Now that the dust has settled from Cannes. We thought it would be a good idea to look at
whether there were any trends from the award winning work. And also give you a few
tips on how to pick up some metal next year.
Products are more sexy than advertising.
If you wanted to win big in the digital categories this year you had a better chance if you
developed a product than a banner or YouTube movie. The Cyber Grand Prix went to
Nike Fuel band. No real surprises there. Nike seems to be an awards magnet. And
anything based on product design and digital platforms seems to get the judges excited.
In the newly created Mobile category the Band Aid Muppets app where Muppets
characters come alive out of Band Aids won gold. Again this is more of a product
invention than advertising per se. Even outside of digital the Grand Prix for Good went to
a product idea. The Help Remedies bone marrow donation kit is a smart product idea that
won a lot of hearts. Why is this a trend? Maybe all the judges are frustrated product
designers or want to get out of advertising but they are deﬁnitely looking for something
‘more than advertising’.
The Return of the Microsite.
A few years ago the microsite was pronounced dead. We are not really sure by who but
that was deﬁnitely the feeling. Although this year there were some lovely sites that won
big. Jam3’s Bear 71 has won a lot of awards around the world. It’s a microsite that acts
more like a documentary movie as it follows a bear around a Canadian national park.
Elsewhere we saw the Philips orchestra pick up a gold. And even Google were not afraid
to create a stand alone microsite with the Rome piece. All these three won Gold. They
were all beautifully designed and didn’t necessarily have that ‘extra piece’. They were
sites, you went there, you played around for a bit, enjoyed it and moved on. No shame
Facebook is lame but Twitter is still cool.
If the judges are in love with products then it seems they have fallen out of love with
Facebook. No ideas that had Facebook as the core – like Whopper Sacriﬁce – won
anything big this year. Maybe there were just not the ideas but maybe it’s a sign of
facebook fatigue. Twitter still had a good showing picking up a Grand Prix in Cybe for
the Swedish tourism work where people were allowed to take over the ofﬁcial twitter
feed. A very simple idea that partly offset the more complex Nike Fuel Band that also
won Grand Prix. Probably next year Twitter will be seen as old hat and there are already a few contenders for gold on Pinterest and Instagram.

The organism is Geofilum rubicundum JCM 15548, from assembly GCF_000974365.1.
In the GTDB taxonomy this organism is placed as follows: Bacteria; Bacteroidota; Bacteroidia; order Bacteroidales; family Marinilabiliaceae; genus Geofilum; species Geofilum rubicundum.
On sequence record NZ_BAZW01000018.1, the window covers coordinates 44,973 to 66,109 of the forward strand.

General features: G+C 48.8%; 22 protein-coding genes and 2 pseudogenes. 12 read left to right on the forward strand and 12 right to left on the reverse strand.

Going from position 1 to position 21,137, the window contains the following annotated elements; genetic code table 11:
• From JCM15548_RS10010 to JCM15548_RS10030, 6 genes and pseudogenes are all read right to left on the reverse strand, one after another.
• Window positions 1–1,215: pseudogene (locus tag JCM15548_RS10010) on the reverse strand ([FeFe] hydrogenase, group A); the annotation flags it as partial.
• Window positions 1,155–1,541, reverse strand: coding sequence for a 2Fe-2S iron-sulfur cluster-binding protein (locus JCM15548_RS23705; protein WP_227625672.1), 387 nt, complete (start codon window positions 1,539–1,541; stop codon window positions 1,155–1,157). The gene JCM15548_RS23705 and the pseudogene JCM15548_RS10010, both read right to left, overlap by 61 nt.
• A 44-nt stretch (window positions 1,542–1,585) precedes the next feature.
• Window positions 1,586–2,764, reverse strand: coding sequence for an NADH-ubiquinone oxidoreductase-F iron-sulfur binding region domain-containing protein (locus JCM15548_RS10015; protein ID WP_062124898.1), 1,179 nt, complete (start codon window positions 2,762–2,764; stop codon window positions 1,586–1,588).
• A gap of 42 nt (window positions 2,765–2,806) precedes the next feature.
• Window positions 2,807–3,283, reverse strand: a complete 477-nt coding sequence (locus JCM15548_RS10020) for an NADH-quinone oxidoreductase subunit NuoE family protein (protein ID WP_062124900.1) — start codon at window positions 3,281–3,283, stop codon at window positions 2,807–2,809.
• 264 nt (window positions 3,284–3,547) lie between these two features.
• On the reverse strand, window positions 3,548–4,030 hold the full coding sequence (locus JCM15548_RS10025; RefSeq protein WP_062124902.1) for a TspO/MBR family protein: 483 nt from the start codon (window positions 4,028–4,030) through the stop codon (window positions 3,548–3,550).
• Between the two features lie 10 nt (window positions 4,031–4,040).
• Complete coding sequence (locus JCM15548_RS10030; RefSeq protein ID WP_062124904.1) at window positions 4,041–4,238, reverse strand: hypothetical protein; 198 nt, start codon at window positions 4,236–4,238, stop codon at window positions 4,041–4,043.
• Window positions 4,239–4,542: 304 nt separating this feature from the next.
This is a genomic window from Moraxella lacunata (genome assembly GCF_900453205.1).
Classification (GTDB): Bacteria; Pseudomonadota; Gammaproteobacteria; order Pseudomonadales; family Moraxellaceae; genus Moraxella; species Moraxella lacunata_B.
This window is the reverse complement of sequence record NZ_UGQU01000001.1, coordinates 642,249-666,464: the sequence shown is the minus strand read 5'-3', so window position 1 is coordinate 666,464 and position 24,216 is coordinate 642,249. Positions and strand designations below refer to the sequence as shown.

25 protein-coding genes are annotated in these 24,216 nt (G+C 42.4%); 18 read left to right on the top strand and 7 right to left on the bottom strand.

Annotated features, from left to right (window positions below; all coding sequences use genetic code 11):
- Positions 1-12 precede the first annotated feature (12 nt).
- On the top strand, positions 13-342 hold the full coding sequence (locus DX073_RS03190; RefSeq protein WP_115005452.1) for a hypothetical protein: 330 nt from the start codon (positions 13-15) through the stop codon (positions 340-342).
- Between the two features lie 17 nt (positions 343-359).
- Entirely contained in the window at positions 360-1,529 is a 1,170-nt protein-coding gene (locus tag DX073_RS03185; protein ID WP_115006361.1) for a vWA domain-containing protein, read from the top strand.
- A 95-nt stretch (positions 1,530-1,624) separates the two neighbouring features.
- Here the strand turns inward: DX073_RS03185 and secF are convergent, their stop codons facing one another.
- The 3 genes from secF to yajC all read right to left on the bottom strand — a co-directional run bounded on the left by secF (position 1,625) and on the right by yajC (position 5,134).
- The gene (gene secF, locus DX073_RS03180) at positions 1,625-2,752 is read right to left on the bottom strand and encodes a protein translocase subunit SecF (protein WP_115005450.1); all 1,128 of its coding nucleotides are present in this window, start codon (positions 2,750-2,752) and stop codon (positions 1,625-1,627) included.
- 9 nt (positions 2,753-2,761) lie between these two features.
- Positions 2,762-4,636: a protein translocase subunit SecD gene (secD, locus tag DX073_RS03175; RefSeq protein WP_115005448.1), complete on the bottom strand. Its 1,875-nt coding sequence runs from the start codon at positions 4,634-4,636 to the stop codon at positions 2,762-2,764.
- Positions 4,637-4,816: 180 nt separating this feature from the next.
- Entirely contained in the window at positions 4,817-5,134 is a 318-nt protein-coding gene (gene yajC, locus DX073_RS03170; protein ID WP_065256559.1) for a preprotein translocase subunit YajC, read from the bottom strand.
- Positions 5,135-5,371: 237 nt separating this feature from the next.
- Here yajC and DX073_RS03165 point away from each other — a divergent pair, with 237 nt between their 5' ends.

No Mother Fucking virals?
K-Swiss and Kenny Powers as the Mother Fucking CEO won pretty much every ‘digital’
award going in to Cannes but didn’t do so well here. There are probably two explanations
for this. The ﬁrst that Cannes wants to be different and the judges were bored of it. Or
secondly – and lets hope this is the real reason – the judges felt it was not really a digital
– or interactive idea and more just a funny piece of ﬁlm. Elsewhere there were no other
‘viral’ movies that won big. No dancing babies or long Nike / Philips ﬁlms. The notion of
creating a 3 minute blockbuster, putting it online and hoping for a digital gold doesn’t
seem to cut it anymore.
Anyone can win.
There was not a dominant client, agency or country this year. Previously we have seen
clients like Uniqlo clean up. Or agencies like Crispin. And sometimes it’s been all about
the Swedes. This year the metal was pretty evenly handed out. You have DDB winning
and Tribal DDB. You have Canada winning stuff as well as New York. Sweden obviously always win something but France represented their hometown too. This might be because more agencies are becoming better at digital work, the talent is becoming more evenly distributed or it might be that clients are becoming more comfortable with producing innovative work. Whatever the reason this is a good thing. It gives you hope, right?
But sometimes you need a little more than hope.
If you’re hungry for a Cyber Lion but still getting to grips with the world of
digital, three Cannes winners are going to tell you their secrets. They’ve put
together an all-day course in New York where they will to give you a tip – or fifty – on how to do game-changing digital work.